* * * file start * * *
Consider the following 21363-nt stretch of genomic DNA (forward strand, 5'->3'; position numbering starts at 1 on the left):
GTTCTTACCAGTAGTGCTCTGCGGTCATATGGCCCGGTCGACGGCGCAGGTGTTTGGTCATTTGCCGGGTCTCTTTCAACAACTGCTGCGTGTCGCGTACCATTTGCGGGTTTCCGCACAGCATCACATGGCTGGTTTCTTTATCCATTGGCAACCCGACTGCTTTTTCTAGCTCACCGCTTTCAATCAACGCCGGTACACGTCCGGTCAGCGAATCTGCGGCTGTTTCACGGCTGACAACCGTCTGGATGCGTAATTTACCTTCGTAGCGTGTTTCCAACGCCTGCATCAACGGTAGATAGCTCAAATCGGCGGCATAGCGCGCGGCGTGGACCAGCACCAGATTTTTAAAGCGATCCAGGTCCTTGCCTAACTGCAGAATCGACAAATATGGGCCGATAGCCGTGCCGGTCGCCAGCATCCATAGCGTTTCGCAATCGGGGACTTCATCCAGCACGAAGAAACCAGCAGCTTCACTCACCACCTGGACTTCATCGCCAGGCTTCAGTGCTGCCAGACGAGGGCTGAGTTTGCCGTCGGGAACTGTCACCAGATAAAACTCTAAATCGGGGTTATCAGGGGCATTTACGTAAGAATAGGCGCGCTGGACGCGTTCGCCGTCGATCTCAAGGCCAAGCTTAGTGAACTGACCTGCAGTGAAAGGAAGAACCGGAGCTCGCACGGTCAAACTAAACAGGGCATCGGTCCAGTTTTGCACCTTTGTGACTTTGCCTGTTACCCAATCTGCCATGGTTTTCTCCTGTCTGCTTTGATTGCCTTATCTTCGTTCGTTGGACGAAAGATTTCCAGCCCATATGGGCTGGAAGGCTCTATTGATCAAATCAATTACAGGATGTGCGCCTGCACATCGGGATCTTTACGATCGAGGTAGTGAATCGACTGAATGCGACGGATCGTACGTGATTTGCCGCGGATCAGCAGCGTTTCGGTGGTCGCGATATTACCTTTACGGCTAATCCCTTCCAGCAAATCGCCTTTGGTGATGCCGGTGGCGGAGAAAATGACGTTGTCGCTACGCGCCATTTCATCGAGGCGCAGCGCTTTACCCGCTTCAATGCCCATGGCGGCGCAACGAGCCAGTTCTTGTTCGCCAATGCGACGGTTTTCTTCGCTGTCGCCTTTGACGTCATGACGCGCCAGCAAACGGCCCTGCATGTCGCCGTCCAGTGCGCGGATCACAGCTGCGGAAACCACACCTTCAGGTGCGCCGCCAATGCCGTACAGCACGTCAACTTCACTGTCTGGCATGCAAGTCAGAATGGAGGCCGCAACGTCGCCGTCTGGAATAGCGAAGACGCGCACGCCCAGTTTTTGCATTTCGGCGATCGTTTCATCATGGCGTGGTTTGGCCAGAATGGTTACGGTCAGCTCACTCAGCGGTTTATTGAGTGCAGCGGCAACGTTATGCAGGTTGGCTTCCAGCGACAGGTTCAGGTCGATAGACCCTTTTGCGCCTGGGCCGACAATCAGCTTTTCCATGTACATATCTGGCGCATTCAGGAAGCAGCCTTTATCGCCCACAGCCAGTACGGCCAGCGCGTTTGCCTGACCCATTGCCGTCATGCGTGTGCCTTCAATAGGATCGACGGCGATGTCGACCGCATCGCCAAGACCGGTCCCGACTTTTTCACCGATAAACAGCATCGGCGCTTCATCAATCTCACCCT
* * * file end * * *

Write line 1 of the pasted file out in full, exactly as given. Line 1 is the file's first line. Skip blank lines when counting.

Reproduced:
Consider the following 21363-nt stretch of genomic DNA (forward strand, 5'->3'; position numbering starts at 1 on the left):